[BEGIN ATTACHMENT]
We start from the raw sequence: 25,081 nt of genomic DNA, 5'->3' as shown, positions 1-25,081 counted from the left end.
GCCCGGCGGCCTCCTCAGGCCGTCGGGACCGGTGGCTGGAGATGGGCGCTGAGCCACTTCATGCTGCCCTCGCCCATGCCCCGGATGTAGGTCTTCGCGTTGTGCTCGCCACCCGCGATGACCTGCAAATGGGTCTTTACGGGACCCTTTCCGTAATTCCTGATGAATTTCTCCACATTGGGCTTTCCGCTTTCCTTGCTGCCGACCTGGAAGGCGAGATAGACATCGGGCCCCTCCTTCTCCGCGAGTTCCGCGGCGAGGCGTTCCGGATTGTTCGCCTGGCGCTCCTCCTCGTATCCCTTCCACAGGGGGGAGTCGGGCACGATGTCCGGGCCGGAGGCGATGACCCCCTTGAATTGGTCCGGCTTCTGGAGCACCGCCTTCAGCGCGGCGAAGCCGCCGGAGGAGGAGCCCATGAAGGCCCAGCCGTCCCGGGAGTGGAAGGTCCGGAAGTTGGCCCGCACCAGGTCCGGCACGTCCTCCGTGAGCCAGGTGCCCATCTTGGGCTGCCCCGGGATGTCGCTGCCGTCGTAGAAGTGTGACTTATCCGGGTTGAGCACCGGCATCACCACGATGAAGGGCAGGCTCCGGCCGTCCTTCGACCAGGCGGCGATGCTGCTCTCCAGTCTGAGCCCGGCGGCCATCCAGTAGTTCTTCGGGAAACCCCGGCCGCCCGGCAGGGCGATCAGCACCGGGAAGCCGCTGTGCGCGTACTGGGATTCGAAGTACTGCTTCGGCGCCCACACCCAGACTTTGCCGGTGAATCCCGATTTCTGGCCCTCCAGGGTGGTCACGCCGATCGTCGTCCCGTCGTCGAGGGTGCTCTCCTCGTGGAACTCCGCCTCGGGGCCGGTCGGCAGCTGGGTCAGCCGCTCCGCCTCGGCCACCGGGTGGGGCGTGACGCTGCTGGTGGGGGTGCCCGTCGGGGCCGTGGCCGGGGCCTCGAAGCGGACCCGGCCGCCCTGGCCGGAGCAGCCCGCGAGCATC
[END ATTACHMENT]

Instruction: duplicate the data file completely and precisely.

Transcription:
We start from the raw sequence: 25,081 nt of genomic DNA, 5'->3' as shown, positions 1-25,081 counted from the left end.
GCCCGGCGGCCTCCTCAGGCCGTCGGGACCGGTGGCTGGAGATGGGCGCTGAGCCACTTCATGCTGCCCTCGCCCATGCCCCGGATGTAGGTCTTCGCGTTGTGCTCGCCACCCGCGATGACCTGCAAATGGGTCTTTACGGGACCCTTTCCGTAATTCCTGATGAATTTCTCCACATTGGGCTTTCCGCTTTCCTTGCTGCCGACCTGGAAGGCGAGATAGACATCGGGCCCCTCCTTCTCCGCGAGTTCCGCGGCGAGGCGTTCCGGATTGTTCGCCTGGCGCTCCTCCTCGTATCCCTTCCACAGGGGGGAGTCGGGCACGATGTCCGGGCCGGAGGCGATGACCCCCTTGAATTGGTCCGGCTTCTGGAGCACCGCCTTCAGCGCGGCGAAGCCGCCGGAGGAGGAGCCCATGAAGGCCCAGCCGTCCCGGGAGTGGAAGGTCCGGAAGTTGGCCCGCACCAGGTCCGGCACGTCCTCCGTGAGCCAGGTGCCCATCTTGGGCTGCCCCGGGATGTCGCTGCCGTCGTAGAAGTGTGACTTATCCGGGTTGAGCACCGGCATCACCACGATGAAGGGCAGGCTCCGGCCGTCCTTCGACCAGGCGGCGATGCTGCTCTCCAGTCTGAGCCCGGCGGCCATCCAGTAGTTCTTCGGGAAACCCCGGCCGCCCGGCAGGGCGATCAGCACCGGGAAGCCGCTGTGCGCGTACTGGGATTCGAAGTACTGCTTCGGCGCCCACACCCAGACTTTGCCGGTGAATCCCGATTTCTGGCCCTCCAGGGTGGTCACGCCGATCGTCGTCCCGTCGTCGAGGGTGCTCTCCTCGTGGAACTCCGCCTCGGGGCCGGTCGGCAGCTGGGTCAGCCGCTCCGCCTCGGCCACCGGGTGGGGCGTGACGCTGCTGGTGGGGGTGCCCGTCGGGGCCGTGGCCGGGGCCTCGAAGCGGACCCGGCCGCCCTGGCCGGAGCAGCCCGCGAGCATC